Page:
BULK BILLING: Barney Point couple left with few options
JULIE and Charles Palmer will be among those hardest hit by the shift away from full bulk billing for GP visits at Gladstone clinics.
The couple chose their Barney Point rental home because of its proximity to Harbour City Family Practice, which they attended regularly.
As of Thursday, because 58-year-old Julie is aged below 65, she is ineligible for bulk billing at the mixed billing practice and will be unable to afford continued visits to her local GP.
Mrs Palmer said she and her husband were disappointed when he was told about the change by his doctor, and they were further dismayed after they called clinics around Gladstone and received the same answer everywhere else.
"Charles rang about seven clinics, and they all said the same thing," she said.
"They're having trouble keeping doctors (who bulk bill) because they don't make (enough) money. It seems all the surgeries are the same."
One clinic at Kirkwood, which Mrs Palmer understood bulk billed patients with a health care card (which she holds), would take an hour to get to by public transport as neither she nor her husband drive a car.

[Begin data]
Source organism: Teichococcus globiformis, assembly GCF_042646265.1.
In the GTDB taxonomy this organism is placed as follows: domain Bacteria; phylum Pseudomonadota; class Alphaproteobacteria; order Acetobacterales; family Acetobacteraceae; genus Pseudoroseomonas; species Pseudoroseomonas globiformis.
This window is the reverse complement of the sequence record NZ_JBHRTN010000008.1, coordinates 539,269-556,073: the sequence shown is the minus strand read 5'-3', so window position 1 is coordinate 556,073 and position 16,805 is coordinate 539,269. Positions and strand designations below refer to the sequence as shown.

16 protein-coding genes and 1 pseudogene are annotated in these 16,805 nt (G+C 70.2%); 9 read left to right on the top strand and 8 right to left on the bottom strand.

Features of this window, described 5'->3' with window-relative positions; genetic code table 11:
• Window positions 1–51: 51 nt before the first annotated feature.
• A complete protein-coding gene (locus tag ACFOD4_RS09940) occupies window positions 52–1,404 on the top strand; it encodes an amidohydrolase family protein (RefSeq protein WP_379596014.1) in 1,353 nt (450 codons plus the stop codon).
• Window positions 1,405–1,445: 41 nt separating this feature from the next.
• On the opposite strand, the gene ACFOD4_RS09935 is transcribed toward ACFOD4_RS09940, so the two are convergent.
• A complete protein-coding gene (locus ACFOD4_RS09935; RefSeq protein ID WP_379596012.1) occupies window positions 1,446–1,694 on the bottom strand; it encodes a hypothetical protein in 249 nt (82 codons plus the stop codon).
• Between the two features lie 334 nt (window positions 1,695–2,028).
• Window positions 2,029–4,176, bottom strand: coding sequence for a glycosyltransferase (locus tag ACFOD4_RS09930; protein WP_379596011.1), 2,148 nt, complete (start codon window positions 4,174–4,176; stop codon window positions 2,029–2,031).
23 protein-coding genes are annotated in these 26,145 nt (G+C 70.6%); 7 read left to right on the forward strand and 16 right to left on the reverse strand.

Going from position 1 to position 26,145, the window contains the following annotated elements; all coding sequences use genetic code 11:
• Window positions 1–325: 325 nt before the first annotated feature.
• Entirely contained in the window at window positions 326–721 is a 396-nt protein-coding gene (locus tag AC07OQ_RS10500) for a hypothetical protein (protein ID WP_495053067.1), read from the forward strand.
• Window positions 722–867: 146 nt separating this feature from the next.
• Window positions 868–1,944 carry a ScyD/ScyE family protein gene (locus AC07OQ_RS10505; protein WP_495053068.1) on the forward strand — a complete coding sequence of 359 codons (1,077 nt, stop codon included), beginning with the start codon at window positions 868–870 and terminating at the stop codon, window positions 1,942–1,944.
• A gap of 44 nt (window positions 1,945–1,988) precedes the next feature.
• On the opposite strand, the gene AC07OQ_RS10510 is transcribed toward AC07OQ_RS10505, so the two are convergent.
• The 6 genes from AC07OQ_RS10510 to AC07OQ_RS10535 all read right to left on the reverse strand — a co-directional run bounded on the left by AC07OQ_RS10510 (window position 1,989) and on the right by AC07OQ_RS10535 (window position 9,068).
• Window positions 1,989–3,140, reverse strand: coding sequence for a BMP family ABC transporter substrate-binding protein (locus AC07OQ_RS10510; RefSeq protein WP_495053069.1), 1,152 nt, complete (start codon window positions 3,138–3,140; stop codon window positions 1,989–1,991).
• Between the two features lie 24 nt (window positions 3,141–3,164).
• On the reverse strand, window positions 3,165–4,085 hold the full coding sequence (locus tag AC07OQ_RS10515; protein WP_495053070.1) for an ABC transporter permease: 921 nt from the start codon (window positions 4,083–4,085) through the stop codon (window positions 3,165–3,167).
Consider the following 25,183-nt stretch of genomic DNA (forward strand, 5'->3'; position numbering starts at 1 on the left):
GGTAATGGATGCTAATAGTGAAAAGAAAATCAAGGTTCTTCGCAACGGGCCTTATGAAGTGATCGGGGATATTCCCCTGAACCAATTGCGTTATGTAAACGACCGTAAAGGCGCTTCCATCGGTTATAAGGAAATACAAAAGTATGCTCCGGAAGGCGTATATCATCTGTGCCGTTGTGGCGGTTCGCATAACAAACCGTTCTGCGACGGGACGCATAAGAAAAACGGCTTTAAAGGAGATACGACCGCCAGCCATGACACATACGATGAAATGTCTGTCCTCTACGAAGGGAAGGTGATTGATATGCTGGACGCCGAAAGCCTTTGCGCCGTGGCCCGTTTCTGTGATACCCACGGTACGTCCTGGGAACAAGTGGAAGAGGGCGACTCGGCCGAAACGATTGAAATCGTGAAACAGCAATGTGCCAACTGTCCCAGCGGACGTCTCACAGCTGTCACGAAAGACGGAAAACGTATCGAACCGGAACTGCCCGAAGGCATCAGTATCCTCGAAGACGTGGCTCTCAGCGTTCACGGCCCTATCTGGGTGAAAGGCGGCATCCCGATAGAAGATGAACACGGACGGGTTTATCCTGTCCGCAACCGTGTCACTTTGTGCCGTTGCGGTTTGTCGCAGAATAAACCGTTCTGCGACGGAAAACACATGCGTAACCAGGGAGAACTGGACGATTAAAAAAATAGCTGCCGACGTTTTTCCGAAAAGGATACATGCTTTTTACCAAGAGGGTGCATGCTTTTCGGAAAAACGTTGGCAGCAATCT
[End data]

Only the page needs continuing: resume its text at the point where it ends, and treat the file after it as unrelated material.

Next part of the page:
Mrs Palmer said a trip to an out-of-town clinic which bulk billed all its patients was difficult to arrange for the same reason.
"I catch the bus or I walk, as my husband's health is deteriorating and he can no longer drive," she said.
"We're not in the financial situation for his eyes to be operated on, and there were also heart concerns... so we sold the car and bought a mobility scooter.
"If I get seriously sick I'll have to use the hospital, because I certainly can't afford to pay $50 up front, even after you get some back through Medicare."
Mrs Palmer said relying on the hospital was not just inconvenient for her - it would require either a half hour bus trip or a walk from the city centre - but would also put unnecessary strain on Gladstone Hospital's emergency department.
"It's going to up the ante on the hospital, which they are always pushing people to avoid using when you can just see the doctor," she said.
"If it's a major issue of course we can call an ambulance, but if I'm just feeling crook it's not right.
"It's putting Gladstone residents between a rock and a hard place.
"If you're throwing up they probably don't want you doing that all over the bus either."
Despite their reluctance, the Palmers are applying for a taxi subsidy scheme to ensure Mrs Palmer will be able to make it to hospital in the event she falls ill without having to rely on public transport.
Even then, it will mean they will have to keep money for a taxi aside ready to be used at any point, a cost they didn't have to cover before.
"A lot of people in Gladstone and all over Australia are either on unemployment or pensions and I think they will find it hard as well," she said.